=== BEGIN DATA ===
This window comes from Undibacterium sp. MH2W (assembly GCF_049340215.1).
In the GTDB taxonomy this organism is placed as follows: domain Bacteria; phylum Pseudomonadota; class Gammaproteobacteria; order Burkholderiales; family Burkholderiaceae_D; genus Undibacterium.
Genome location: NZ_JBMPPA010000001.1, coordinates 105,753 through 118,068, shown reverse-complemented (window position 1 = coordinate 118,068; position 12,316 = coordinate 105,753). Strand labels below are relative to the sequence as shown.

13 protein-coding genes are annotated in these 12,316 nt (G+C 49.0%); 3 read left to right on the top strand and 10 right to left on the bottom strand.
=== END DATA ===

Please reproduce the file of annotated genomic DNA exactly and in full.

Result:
This window comes from Undibacterium sp. MH2W (assembly GCF_049340215.1).
In the GTDB taxonomy this organism is placed as follows: domain Bacteria; phylum Pseudomonadota; class Gammaproteobacteria; order Burkholderiales; family Burkholderiaceae_D; genus Undibacterium.
Genome location: NZ_JBMPPA010000001.1, coordinates 105,753 through 118,068, shown reverse-complemented (window position 1 = coordinate 118,068; position 12,316 = coordinate 105,753). Strand labels below are relative to the sequence as shown.

13 protein-coding genes are annotated in these 12,316 nt (G+C 49.0%); 3 read left to right on the top strand and 10 right to left on the bottom strand.